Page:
Okay, so you have a short film that you have made. Congratulations! This is a huge step you have taken. You are either incredibly excited or completely exhausted. Probably a little of both! So what do you do now? You have a film that you are incredibly proud of, and you want to get it out there to be seen by your peers as well as by industry people. Hopefully this will lead to more work. I have four films that have gone to film festivals, so let me tell you how I did it. Maybe you can get an idea of the process.

1. What Festival Do I Submit To? I think that this is where most young filmmakers make their first mistake. They submit their films to Sundance, and Toronto and Cannes and Berlin – all of the major festivals. Now this is great, but odds are that this will be a waste of money. First, you need to determine your audience. Is your film a horror film? Is it a film made for women by women? Is it a family drama? Is it a documentary? I only ask you this because it is a waste of your entrance fee if you submit a family drama to a horror festival and vice-versa. Once you get a firm idea of your audience, then you will have narrowed your niche of festivals for submission.

2. What Platform Do I Use? – There are two widely used submission platforms that you can use. I started out using Withoutabox.com for my submissions, but then moved to Film Freeway. Here are several of the main differences:

A. Fees are cheaper. WAB has 3-4 fees to use their submission platform and Film Freeway has only one.
B. Film Freeway allows you to submit a link with your submission. This is vital because your film should be seen in high quality mode, and WAB has a very poor system in which to view your film. Unless you make a copy and send it through the mail.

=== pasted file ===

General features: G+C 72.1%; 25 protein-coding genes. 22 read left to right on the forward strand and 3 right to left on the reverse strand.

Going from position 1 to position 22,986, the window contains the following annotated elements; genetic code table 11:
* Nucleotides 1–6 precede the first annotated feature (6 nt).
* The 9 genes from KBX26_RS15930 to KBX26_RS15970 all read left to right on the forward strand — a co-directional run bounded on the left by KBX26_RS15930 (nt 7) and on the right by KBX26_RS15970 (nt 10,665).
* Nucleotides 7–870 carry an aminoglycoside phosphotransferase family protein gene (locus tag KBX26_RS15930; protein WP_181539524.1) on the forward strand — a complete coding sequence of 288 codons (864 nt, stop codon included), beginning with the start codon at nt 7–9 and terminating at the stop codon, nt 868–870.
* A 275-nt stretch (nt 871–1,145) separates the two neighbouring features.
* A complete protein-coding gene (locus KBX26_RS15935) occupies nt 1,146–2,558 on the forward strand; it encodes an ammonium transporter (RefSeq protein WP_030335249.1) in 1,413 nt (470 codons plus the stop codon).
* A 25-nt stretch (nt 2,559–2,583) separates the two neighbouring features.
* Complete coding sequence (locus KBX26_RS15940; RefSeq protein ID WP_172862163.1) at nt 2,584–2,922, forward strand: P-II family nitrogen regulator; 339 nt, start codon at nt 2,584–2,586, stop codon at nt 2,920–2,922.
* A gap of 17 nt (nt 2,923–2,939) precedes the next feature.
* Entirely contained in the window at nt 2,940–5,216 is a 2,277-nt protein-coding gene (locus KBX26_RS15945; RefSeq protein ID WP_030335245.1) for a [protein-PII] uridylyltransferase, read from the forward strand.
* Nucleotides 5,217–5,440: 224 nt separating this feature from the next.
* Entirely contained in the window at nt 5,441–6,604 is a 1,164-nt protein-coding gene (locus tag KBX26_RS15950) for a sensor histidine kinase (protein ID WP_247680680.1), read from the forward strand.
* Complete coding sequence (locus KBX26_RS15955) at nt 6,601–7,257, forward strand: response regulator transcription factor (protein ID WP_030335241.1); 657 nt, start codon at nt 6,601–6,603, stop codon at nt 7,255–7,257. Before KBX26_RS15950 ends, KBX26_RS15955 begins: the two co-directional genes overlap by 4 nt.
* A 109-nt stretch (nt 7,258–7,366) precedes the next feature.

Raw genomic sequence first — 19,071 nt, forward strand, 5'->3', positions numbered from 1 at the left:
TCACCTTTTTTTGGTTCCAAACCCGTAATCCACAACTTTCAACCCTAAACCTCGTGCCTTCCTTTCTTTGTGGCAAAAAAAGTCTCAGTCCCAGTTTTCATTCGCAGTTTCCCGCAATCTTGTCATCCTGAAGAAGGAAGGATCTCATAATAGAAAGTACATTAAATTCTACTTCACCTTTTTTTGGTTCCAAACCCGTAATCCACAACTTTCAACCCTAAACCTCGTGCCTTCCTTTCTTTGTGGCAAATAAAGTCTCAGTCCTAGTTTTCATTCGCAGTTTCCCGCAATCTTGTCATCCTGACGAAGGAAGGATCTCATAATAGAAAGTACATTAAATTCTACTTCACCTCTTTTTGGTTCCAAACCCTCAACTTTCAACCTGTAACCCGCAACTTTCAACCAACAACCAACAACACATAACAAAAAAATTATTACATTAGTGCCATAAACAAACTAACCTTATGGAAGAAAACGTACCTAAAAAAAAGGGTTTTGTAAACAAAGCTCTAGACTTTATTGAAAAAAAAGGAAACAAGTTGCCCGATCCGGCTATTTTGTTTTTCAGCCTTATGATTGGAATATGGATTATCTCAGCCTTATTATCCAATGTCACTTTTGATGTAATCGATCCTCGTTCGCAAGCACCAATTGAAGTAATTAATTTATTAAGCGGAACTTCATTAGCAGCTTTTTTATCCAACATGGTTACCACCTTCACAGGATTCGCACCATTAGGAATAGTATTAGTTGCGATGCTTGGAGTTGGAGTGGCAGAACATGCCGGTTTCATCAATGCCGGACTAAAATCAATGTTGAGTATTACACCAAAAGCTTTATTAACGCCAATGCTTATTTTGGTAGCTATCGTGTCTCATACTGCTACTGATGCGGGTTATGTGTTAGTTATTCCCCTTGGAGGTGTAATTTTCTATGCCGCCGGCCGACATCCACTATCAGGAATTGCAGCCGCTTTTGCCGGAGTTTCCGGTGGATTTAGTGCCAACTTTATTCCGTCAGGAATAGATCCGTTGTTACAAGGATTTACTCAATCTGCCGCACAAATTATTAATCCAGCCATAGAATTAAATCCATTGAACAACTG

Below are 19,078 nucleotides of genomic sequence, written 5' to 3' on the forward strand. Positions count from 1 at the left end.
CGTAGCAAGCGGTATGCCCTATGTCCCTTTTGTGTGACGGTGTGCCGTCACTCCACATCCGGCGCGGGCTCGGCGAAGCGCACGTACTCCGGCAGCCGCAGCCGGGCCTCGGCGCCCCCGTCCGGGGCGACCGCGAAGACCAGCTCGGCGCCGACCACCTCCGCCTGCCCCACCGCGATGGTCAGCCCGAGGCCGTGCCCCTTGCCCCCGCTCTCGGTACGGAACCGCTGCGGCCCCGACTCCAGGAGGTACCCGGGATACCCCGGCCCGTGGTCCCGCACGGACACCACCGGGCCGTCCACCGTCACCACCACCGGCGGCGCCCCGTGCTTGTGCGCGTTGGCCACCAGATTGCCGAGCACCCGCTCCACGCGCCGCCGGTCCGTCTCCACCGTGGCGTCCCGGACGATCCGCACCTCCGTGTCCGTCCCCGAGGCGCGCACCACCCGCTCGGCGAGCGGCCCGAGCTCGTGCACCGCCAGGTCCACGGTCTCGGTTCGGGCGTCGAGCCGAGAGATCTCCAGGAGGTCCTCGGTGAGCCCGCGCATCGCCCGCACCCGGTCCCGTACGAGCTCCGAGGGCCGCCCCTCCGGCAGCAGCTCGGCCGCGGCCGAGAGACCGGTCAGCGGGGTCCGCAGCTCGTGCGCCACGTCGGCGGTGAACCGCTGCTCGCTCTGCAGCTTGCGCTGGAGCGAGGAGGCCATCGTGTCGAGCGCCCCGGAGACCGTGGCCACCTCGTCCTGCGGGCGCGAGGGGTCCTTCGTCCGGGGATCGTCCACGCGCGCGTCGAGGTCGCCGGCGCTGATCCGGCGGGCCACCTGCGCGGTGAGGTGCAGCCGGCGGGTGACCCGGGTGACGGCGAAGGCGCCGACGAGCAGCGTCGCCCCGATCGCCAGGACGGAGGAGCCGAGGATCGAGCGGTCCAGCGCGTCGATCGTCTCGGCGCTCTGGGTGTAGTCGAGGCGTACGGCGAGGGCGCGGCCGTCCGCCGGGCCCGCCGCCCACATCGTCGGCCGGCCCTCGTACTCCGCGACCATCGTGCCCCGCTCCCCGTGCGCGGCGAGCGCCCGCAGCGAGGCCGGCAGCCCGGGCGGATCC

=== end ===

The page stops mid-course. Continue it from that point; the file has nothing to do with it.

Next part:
C. WAB has more places to submit to, but Film Freeway is improving daily.
D. If you are a student, there are many festivals on Film Freeway that allow you to submit for free.
E. Film Freeway allows you to search by genre. My latest film is a horror film. I found over 100 festivals that were specific to horror. I then was able to submit specifically to them, which upped my odds of success.

3. Time Moves Slowly Here – This can be very nerve-wracking if you are in a hurry for some response. You must be patient! I submitted my film to 92 film festivals back in July 2015, and about 30% still have not responded. This is probably due to the fact that the festivals themselves are still out in the future. What I’m trying to say here is this: Stay calm and be patient.

4. Do I Attend? – This is a very individual question that only you can answer. Do you have the finances to travel to the festival? If you do, that’s great. Choose your festivals wisely. Go to festivals where there will be industry people attending and other filmmakers. This is a time to meet as many of your peers as possible. Make it count.

In conclusion, getting into a film festival is very exciting. It shows that someone has actually enjoyed your film and wants to share it with others in their festival. This is a good thing. Be happy and be grateful. There are literally thousands of submissions every year to every festival. You got your foot in the door, congratulations! Try and make the most of it.

 

About The Author:

John Montana is an actor living with his wife in L.A. and has begun to make short films. His most recent film, “Hungry” has been accepted into 24 film festivals all over the world. Check out his short film – HUNGRY at No Title Production Films.


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